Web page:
Manufacturing Operations: Textile mill, Garment Production Warehouse, Mechanical Shop
Facility Operations: Unit Maintenance
Additional Operations: Offender Releasing; Discharge/Parole/Mandatory Supervision; Media Center
Medical Capabilities: Ambulatory medical, dental and mental health services
Educational Programs: Literacy (Adult Basic Education/GED), Special Education, CHANGES/Pre-Release, English as a Second Language, Cognitive Intervention Career & Technology Programs: Business Image Management and Multimedia Apprenticeship Programs: Automotive Technician Specialist; cook/Baker; Graphic Designer Lee College Academic/Vocational: Auto Mechanics
Additional Programs/Services: Adult Education Program (upon availability), HIV Peer Education, Project RIO, Reentry Planning, Chaplaincy Services, Community Tours
Community Work Projects: Services provided to city and county agencies and local organizations.
Last edited by Prison Researcher; 09-22-2011 at 05:34 PM.
Texas State Penitentiary at Huntsville or Huntsville Unit (HV), nicknamed "Walls Unit," is a Texas state prison located in Huntsville, Texas, United States. The approximately 54.36-acre facility, near Downtown Huntsville, is operated by the Correctional Institutions Division of the Texas Department of Criminal Justice, administered as within Region I. The facility, the oldest Texas state prison, opened in 1849. The unit houses the State of Texas execution chamber. It is the most active execution chamber in the United States, with 423 executions between 1982 and 2008.
The prison's first inmates arrived on October 1, 1849. The unit was named after the City of Huntsville. Originally Huntsville Unit was only for White Texans; the only penalties available to Black Texans were whipping and hanging. During the American Civil War, prisoners at Huntsville produced tents and uniforms for Confederate forces at the prison textile factory. After the American Civil War ended, Huntsville Unit was the only prison in the former Confederate States of America to remain.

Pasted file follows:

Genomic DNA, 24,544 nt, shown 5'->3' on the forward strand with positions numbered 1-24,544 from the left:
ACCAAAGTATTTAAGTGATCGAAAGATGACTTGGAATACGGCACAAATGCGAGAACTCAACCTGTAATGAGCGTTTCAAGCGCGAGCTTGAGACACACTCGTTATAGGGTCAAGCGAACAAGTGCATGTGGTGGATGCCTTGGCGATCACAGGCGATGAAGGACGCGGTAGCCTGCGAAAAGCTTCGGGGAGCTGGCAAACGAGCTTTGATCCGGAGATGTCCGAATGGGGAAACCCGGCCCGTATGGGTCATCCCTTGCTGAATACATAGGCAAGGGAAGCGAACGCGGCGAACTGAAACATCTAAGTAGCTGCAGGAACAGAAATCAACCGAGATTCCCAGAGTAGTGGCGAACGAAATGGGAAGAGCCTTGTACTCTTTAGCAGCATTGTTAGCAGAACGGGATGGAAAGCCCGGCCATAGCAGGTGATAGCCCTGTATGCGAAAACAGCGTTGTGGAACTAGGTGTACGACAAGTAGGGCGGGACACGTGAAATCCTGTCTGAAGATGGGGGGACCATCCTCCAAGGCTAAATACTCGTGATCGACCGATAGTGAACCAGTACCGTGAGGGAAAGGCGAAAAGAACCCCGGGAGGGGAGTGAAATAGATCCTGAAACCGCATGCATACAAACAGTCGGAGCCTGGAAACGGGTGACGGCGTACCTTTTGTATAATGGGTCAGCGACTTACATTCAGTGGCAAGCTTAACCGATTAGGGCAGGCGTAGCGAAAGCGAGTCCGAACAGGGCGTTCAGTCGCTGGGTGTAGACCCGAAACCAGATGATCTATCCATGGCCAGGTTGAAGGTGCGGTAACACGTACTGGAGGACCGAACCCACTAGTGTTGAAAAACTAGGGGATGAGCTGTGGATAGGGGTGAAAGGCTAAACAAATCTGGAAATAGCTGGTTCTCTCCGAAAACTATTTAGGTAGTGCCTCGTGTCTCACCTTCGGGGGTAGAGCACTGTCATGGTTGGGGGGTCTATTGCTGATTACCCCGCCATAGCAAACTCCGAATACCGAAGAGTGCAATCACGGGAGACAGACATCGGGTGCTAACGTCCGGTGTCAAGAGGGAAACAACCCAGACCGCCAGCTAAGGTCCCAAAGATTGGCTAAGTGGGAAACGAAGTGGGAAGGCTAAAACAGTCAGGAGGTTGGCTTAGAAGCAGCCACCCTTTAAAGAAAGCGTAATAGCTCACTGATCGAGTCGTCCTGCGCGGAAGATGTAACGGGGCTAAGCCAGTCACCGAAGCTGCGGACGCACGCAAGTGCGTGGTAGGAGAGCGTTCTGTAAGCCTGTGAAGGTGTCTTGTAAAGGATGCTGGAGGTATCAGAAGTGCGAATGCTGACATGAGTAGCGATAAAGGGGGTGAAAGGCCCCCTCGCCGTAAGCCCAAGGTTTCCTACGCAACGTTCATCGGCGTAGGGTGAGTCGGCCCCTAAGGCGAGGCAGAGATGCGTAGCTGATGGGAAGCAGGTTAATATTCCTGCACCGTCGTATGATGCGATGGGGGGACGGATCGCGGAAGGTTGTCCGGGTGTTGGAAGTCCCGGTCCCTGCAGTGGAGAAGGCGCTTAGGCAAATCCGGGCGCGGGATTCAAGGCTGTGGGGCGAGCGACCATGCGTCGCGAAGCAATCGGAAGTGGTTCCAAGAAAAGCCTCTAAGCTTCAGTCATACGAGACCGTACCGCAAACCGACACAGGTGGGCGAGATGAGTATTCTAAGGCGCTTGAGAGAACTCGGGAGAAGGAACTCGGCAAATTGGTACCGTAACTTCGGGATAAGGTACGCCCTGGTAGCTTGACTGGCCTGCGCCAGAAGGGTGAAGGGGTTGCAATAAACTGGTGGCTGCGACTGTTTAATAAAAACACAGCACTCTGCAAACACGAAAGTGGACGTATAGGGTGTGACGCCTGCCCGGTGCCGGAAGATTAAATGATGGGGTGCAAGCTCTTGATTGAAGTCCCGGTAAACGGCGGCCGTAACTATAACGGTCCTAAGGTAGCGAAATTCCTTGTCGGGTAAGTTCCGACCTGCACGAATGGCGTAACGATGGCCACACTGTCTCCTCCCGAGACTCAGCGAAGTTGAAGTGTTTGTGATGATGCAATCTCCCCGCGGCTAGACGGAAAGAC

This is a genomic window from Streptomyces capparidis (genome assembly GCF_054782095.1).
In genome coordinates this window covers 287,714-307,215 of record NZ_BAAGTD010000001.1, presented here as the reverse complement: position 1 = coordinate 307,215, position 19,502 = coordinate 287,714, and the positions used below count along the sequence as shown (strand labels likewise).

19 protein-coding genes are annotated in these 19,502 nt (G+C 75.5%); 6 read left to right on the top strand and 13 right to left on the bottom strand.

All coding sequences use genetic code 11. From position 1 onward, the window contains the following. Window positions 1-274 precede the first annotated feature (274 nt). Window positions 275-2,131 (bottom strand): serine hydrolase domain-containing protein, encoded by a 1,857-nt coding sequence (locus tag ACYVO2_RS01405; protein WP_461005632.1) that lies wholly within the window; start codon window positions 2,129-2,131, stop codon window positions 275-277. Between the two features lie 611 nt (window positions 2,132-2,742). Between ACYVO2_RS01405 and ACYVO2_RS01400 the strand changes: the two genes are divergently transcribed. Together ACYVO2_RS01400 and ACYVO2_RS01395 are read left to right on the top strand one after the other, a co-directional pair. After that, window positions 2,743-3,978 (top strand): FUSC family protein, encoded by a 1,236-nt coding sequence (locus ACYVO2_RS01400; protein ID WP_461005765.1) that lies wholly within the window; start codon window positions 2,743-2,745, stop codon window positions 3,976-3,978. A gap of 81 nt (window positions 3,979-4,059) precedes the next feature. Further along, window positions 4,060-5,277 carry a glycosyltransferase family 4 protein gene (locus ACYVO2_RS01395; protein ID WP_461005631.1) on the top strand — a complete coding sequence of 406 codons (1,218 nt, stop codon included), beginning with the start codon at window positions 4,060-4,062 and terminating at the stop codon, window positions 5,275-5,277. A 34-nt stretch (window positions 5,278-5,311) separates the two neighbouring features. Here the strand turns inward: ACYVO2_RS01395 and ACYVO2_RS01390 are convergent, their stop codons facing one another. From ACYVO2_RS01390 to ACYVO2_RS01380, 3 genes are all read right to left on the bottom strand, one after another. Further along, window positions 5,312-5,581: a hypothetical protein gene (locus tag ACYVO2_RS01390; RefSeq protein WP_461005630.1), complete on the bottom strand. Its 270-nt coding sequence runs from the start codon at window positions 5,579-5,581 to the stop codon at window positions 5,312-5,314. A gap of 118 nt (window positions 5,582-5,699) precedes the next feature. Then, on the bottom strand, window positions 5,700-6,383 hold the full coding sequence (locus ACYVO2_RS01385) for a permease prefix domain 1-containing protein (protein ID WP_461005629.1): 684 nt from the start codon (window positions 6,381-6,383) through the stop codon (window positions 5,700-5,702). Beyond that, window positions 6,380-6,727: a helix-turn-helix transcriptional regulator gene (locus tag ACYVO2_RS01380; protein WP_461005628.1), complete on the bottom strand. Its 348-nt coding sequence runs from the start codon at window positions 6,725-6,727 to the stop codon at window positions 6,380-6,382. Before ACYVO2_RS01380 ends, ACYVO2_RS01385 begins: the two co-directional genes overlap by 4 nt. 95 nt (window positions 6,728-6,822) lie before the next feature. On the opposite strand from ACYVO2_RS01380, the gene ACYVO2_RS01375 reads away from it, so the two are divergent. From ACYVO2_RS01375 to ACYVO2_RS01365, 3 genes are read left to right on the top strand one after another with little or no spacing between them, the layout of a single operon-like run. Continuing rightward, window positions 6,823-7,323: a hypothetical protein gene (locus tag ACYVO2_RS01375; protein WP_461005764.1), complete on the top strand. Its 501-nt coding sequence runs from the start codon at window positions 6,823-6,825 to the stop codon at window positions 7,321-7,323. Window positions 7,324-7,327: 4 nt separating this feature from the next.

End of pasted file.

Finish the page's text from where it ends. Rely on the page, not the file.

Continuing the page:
Originally women in the Texas Prison System were housed in the Huntsville Unit. Beginning in 1883 women were housed in the Johnson Farm, a privately-owned cotton plantation near Huntsville.
Historically the prison served as the administrative headquarters of the Texas Prison System and the Texas Department of Corrections; the superintendent and the other executive officers worked in the prison, and all of the central offices of the system's departments and all of the permanent records were located in the prison.
In 1974, the prison was the site of an eleven-day siege, one of the longest hostage-taking sieges in United States history. Three armed inmates, (Fred Carrasco, Ignacio Cuevas, and Rudy Dominquez) held several hostages in the education department. The ring leader, Carrasco, had been a porter in the chapel. Cuevas usually worked in the inmate dining hall. Ten hostages were employees of the prison system: two were educators, and one was a guard. Later on, the prison chaplain would also become a hostage. Four prisoners were also held as hostages. On the final day, the inmates tried to escape using chalkboards and hostages as shields. Dominquez was killed in the attempt. Carrasco killed Elizabeth Beseda, then shot himself. Julia Standley was also killed that day. Ignacio Cuevas was executed on May 23, 1991 for her murder.